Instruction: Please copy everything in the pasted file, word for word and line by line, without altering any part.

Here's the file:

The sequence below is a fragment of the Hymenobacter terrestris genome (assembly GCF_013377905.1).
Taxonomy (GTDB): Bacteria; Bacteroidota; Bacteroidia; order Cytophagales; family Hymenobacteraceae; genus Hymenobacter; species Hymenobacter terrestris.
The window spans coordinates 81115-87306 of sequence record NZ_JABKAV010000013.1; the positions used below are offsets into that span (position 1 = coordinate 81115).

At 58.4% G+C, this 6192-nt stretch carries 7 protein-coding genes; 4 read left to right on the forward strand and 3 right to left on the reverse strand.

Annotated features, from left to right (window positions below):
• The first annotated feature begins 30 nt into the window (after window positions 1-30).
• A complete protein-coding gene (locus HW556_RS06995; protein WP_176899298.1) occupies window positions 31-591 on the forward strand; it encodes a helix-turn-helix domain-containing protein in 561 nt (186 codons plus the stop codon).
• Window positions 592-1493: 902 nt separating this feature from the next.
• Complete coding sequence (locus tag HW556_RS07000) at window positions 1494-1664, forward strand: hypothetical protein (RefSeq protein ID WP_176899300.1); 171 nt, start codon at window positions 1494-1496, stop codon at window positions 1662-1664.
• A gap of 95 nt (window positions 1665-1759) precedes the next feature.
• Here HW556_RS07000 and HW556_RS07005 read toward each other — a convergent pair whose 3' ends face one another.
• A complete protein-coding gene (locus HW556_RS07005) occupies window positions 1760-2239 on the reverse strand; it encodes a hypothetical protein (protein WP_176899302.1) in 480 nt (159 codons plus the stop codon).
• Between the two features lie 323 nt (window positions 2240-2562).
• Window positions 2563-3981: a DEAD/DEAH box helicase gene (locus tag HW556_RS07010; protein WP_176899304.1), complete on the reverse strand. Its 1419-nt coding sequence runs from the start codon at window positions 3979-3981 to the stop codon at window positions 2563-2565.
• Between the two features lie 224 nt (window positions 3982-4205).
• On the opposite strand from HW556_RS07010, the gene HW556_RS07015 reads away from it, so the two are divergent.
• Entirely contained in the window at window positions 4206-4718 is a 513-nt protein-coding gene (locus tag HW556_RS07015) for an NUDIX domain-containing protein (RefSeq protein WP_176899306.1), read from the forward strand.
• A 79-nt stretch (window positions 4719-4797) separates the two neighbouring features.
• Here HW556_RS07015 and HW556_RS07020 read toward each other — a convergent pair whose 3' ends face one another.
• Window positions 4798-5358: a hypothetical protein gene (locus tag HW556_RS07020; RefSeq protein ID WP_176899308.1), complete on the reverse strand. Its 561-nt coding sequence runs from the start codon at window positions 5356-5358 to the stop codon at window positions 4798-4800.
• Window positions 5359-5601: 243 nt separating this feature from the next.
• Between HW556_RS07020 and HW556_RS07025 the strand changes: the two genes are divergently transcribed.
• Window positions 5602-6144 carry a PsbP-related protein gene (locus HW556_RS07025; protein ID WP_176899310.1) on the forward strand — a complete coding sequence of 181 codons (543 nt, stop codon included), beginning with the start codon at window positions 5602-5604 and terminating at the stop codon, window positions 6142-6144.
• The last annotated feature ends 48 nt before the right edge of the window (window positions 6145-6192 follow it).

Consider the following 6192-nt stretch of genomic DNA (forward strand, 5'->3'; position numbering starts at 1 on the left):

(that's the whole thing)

The sequence below is a fragment of the Hymenobacter terrestris genome (assembly GCF_013377905.1).
Taxonomy (GTDB): Bacteria; Bacteroidota; Bacteroidia; order Cytophagales; family Hymenobacteraceae; genus Hymenobacter; species Hymenobacter terrestris.
The window spans coordinates 81115-87306 of sequence record NZ_JABKAV010000013.1; the positions used below are offsets into that span (position 1 = coordinate 81115).

At 58.4% G+C, this 6192-nt stretch carries 7 protein-coding genes; 4 read left to right on the forward strand and 3 right to left on the reverse strand.

Annotated features, from left to right (window positions below):
• The first annotated feature begins 30 nt into the window (after window positions 1-30).
• A complete protein-coding gene (locus HW556_RS06995; protein WP_176899298.1) occupies window positions 31-591 on the forward strand; it encodes a helix-turn-helix domain-containing protein in 561 nt (186 codons plus the stop codon).
• Window positions 592-1493: 902 nt separating this feature from the next.
• Complete coding sequence (locus tag HW556_RS07000) at window positions 1494-1664, forward strand: hypothetical protein (RefSeq protein ID WP_176899300.1); 171 nt, start codon at window positions 1494-1496, stop codon at window positions 1662-1664.
• A gap of 95 nt (window positions 1665-1759) precedes the next feature.
• Here HW556_RS07000 and HW556_RS07005 read toward each other — a convergent pair whose 3' ends face one another.
• A complete protein-coding gene (locus HW556_RS07005) occupies window positions 1760-2239 on the reverse strand; it encodes a hypothetical protein (protein WP_176899302.1) in 480 nt (159 codons plus the stop codon).
• Between the two features lie 323 nt (window positions 2240-2562).
• Window positions 2563-3981: a DEAD/DEAH box helicase gene (locus tag HW556_RS07010; protein WP_176899304.1), complete on the reverse strand. Its 1419-nt coding sequence runs from the start codon at window positions 3979-3981 to the stop codon at window positions 2563-2565.
• Between the two features lie 224 nt (window positions 3982-4205).
• On the opposite strand from HW556_RS07010, the gene HW556_RS07015 reads away from it, so the two are divergent.
• Entirely contained in the window at window positions 4206-4718 is a 513-nt protein-coding gene (locus tag HW556_RS07015) for an NUDIX domain-containing protein (RefSeq protein WP_176899306.1), read from the forward strand.
• A 79-nt stretch (window positions 4719-4797) separates the two neighbouring features.
• Here HW556_RS07015 and HW556_RS07020 read toward each other — a convergent pair whose 3' ends face one another.
• Window positions 4798-5358: a hypothetical protein gene (locus tag HW556_RS07020; RefSeq protein ID WP_176899308.1), complete on the reverse strand. Its 561-nt coding sequence runs from the start codon at window positions 5356-5358 to the stop codon at window positions 4798-4800.
• Window positions 5359-5601: 243 nt separating this feature from the next.
• Between HW556_RS07020 and HW556_RS07025 the strand changes: the two genes are divergently transcribed.
• Window positions 5602-6144 carry a PsbP-related protein gene (locus HW556_RS07025; protein ID WP_176899310.1) on the forward strand — a complete coding sequence of 181 codons (543 nt, stop codon included), beginning with the start codon at window positions 5602-5604 and terminating at the stop codon, window positions 6142-6144.
• The last annotated feature ends 48 nt before the right edge of the window (window positions 6145-6192 follow it).

Consider the following 6192-nt stretch of genomic DNA (forward strand, 5'->3'; position numbering starts at 1 on the left):